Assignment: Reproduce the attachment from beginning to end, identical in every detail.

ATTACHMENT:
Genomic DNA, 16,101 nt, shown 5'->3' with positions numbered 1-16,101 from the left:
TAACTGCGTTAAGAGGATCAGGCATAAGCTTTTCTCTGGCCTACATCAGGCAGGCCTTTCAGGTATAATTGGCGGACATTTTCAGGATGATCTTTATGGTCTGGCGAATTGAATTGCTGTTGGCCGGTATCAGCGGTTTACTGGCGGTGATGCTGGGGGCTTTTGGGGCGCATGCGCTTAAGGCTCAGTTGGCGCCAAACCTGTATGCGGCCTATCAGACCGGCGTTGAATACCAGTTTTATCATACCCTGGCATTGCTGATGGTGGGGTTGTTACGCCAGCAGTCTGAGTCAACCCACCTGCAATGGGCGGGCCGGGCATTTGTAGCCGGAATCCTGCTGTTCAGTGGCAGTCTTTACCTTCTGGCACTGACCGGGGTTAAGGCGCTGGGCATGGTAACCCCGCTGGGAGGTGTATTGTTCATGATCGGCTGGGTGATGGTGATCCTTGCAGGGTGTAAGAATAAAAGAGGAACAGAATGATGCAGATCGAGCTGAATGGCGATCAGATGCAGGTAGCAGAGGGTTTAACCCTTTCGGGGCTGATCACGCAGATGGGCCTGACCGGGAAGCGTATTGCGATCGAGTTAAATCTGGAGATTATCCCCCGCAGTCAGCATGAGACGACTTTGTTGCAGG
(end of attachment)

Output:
Genomic DNA, 16,101 nt, shown 5'->3' with positions numbered 1-16,101 from the left:
TAACTGCGTTAAGAGGATCAGGCATAAGCTTTTCTCTGGCCTACATCAGGCAGGCCTTTCAGGTATAATTGGCGGACATTTTCAGGATGATCTTTATGGTCTGGCGAATTGAATTGCTGTTGGCCGGTATCAGCGGTTTACTGGCGGTGATGCTGGGGGCTTTTGGGGCGCATGCGCTTAAGGCTCAGTTGGCGCCAAACCTGTATGCGGCCTATCAGACCGGCGTTGAATACCAGTTTTATCATACCCTGGCATTGCTGATGGTGGGGTTGTTACGCCAGCAGTCTGAGTCAACCCACCTGCAATGGGCGGGCCGGGCATTTGTAGCCGGAATCCTGCTGTTCAGTGGCAGTCTTTACCTTCTGGCACTGACCGGGGTTAAGGCGCTGGGCATGGTAACCCCGCTGGGAGGTGTATTGTTCATGATCGGCTGGGTGATGGTGATCCTTGCAGGGTGTAAGAATAAAAGAGGAACAGAATGATGCAGATCGAGCTGAATGGCGATCAGATGCAGGTAGCAGAGGGTTTAACCCTTTCGGGGCTGATCACGCAGATGGGCCTGACCGGGAAGCGTATTGCGATCGAGTTAAATCTGGAGATTATCCCCCGCAGTCAGCATGAGACGACTTTGTTGCAGG